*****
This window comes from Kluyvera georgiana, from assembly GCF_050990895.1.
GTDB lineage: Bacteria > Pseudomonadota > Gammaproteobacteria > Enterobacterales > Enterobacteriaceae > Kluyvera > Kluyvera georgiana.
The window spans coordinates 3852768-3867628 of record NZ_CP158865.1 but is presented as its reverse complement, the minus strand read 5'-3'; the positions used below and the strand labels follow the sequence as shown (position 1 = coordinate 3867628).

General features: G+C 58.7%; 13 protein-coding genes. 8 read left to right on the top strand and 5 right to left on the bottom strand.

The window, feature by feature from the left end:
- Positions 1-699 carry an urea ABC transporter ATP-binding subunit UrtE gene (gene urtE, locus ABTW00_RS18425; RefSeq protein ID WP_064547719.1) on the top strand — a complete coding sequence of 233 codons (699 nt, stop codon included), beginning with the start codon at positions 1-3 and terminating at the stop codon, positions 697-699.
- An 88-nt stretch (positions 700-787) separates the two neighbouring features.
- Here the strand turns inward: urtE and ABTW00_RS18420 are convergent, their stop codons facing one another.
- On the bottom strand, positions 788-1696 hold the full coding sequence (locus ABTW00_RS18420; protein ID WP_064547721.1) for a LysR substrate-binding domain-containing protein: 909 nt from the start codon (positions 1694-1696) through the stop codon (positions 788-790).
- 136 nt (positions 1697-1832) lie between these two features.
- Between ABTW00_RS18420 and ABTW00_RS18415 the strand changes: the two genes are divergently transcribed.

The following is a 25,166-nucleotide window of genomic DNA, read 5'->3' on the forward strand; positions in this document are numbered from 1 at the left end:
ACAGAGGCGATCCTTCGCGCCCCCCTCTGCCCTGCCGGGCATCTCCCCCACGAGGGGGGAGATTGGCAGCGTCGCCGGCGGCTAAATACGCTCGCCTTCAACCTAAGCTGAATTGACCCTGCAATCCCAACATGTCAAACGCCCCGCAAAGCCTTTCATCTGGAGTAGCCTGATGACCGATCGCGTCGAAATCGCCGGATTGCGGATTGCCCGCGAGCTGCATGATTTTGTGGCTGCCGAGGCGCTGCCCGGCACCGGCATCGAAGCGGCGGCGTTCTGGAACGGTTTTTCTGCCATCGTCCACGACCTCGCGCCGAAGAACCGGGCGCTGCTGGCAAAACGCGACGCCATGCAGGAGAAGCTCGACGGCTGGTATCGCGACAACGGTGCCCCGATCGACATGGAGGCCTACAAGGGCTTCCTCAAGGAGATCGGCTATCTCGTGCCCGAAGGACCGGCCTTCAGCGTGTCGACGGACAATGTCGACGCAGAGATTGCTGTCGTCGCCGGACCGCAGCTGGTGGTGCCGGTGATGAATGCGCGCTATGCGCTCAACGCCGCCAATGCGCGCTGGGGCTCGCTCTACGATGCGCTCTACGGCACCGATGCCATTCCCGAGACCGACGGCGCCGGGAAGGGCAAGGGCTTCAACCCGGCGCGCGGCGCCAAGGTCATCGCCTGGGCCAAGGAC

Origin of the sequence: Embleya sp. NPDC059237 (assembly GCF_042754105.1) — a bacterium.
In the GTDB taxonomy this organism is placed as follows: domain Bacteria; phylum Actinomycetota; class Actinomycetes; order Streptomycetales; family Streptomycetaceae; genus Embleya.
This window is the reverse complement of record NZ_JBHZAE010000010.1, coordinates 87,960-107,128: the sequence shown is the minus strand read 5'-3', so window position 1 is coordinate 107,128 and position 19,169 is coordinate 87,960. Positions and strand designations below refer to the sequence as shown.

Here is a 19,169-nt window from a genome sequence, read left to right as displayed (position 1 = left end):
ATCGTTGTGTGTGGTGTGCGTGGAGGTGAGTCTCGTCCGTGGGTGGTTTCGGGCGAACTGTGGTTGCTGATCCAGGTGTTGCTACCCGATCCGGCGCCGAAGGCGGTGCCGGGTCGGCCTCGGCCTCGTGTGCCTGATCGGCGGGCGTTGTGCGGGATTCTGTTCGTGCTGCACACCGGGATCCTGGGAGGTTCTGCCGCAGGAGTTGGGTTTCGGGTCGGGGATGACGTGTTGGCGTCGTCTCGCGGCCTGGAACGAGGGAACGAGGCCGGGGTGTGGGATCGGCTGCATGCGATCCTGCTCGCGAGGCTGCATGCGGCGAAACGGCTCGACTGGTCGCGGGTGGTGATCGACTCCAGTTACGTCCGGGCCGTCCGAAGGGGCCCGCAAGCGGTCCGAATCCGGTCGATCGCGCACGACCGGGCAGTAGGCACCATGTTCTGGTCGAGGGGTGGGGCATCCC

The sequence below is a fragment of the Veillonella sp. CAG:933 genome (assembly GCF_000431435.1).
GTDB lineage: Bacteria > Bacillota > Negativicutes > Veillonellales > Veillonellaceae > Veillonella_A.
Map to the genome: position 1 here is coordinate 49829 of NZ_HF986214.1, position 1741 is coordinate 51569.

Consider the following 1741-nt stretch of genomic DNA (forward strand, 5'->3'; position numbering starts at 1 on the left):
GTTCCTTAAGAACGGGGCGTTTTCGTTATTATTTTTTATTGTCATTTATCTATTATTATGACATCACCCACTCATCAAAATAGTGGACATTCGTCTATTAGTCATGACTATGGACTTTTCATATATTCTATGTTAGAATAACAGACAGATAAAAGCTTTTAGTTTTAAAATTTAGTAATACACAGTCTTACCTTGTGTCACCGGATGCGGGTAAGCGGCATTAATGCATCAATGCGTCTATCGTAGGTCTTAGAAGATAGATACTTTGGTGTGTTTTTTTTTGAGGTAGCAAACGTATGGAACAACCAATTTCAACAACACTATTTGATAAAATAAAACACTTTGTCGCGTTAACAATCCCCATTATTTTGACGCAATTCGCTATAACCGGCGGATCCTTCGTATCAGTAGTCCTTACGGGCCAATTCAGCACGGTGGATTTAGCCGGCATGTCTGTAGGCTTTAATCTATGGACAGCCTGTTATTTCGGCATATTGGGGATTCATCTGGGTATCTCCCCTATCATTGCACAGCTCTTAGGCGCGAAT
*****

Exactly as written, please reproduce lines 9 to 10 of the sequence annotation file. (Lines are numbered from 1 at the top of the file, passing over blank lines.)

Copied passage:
- On the bottom strand, positions 788-1696 hold the full coding sequence (locus ABTW00_RS18420; protein ID WP_064547721.1) for a LysR substrate-binding domain-containing protein: 909 nt from the start codon (positions 1694-1696) through the stop codon (positions 788-790).
- 136 nt (positions 1697-1832) lie between these two features.